Jean-Honoré Fragonard’s Progress of Love is one of the great painted ensembles of French eighteenth-century art and is considered to be the artist’s masterpiece. For more than seventy-five years, the panels have been a highlight of The Frick Collection in New York.
Jean-Honoré Fragonard was commissioned in 1771 to complete four large canvases for the comtesse Du Barry, the consort of Louis XV. They were installed in 1772 in the pavilion in Louveciennes built for her outside of Paris by the king. By 1773 the canvases—The Pursuit, The Meeting, The Lover Crowned, and Love Letters—had been rejected by Du Barry and returned to the artist. In 1790, Fragonard moved the canvases to his cousin’s house, the Villa Maubert, in Grasse, and over the course of the year, he painted ten additional panels: two large-scale works, Love Triumphant and Reverie; four narrow canvases depicting hollyhocks, and four overdoors of putti. Sold by the Maubert estate to the dealer Agnew’s in 1898, the panels subsequently decorated a drawing room in the London home of financier and art collector J. P. Morgan. With his death, the works passed through the hands of dealer Joseph Duveen, who in 1915 brokered their sale to industrialist and collector Henry Clay Frick, and arranged for their installation in the Fifth Avenue museum that now houses the celebrated museum.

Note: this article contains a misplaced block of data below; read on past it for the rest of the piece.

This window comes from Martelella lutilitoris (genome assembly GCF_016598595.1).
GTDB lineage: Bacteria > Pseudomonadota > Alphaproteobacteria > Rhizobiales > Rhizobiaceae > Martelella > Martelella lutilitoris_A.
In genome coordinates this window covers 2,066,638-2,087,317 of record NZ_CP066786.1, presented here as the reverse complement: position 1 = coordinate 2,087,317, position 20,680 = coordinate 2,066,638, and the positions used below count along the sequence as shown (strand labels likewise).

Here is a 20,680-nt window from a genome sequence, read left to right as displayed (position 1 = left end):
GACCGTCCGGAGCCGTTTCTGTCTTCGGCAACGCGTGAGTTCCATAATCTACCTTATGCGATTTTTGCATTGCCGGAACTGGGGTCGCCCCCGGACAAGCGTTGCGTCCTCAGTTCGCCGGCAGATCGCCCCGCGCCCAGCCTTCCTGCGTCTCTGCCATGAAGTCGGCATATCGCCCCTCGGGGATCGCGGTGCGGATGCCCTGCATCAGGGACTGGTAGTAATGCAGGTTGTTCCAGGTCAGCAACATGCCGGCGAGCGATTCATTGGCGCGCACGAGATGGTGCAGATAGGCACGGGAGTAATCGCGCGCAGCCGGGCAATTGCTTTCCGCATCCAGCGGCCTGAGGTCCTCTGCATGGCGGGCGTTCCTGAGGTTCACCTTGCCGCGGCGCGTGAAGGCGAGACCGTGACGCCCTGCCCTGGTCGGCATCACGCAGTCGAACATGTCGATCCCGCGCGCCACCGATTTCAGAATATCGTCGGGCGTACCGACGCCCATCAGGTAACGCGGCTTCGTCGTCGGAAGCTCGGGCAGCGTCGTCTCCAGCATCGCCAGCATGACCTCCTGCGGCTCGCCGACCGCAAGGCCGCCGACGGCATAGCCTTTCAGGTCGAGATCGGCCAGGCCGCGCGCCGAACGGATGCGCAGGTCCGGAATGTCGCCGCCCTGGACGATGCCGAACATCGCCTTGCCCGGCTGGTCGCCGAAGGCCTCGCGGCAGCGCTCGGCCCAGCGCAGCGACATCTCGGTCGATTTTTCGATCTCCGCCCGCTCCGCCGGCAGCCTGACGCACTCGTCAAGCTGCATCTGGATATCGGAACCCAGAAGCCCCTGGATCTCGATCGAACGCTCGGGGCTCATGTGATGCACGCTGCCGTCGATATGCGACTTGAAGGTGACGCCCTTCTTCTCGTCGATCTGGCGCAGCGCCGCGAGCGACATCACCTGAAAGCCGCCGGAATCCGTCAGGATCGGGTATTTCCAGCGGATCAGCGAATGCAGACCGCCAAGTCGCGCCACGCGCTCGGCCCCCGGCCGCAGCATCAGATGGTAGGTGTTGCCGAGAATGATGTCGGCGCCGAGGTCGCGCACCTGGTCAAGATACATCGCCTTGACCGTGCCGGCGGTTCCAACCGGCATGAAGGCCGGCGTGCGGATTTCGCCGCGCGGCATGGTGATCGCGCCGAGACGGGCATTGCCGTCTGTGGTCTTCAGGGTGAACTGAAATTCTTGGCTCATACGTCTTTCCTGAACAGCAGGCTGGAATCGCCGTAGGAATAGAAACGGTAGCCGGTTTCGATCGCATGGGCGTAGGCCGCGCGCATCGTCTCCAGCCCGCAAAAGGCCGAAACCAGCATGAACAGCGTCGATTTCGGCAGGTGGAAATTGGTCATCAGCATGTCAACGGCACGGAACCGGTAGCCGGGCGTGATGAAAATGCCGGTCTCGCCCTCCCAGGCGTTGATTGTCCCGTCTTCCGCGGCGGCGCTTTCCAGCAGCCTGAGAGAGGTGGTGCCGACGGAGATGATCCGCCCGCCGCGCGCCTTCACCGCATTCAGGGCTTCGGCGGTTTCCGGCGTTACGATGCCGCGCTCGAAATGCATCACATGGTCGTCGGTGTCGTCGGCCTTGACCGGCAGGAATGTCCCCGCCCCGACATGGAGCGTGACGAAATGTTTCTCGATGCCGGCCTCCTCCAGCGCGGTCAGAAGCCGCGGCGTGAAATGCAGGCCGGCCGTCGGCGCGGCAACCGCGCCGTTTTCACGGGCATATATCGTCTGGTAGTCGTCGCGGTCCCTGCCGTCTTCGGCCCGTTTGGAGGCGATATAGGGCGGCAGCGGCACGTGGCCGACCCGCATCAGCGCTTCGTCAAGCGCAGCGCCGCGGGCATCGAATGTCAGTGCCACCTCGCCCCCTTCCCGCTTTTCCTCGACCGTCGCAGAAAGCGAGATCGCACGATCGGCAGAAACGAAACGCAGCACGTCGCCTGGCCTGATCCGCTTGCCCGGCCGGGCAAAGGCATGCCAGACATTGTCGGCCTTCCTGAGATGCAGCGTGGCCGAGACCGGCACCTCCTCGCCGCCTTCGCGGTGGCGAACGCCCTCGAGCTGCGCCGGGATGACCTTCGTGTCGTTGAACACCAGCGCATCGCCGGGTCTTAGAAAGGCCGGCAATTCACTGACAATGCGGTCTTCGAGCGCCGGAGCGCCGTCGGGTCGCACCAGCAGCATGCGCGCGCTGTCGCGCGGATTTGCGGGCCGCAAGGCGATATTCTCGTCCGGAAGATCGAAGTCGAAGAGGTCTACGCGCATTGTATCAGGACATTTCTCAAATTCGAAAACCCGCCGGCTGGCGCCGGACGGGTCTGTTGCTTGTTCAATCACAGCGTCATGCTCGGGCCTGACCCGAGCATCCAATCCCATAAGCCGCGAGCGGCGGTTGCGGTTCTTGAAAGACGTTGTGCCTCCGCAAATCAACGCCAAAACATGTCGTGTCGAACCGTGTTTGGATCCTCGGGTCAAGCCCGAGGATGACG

The tale, however, has resonance and appeal beyond the walls of the institution. A study of these beautiful panels offers a window into the complex world of art and architectural taste-makers and patronage in eighteenth-century France, as well as the history of collecting in Europe and America during the two centuries that followed their creation. Fragonard’s Progress of Love at The Frick Collection was written by Bailey, the Frick’s Associate Director and Peter Jay Sharp Curator.
This publication is the result of several years of new—and heretofore unpublished—research by author Colin B. Bailey. The richly illustrated book features more than 135 color images of the masterpiece and details thereof, much of it new photography; as well as archival and contemporary views of the rooms that Fragonard’s series has occupied, plans, original sketches, and comparative images.
Fragonard’s Progress of Love at The Frick Collection is available at the Museum Shop of the Frick.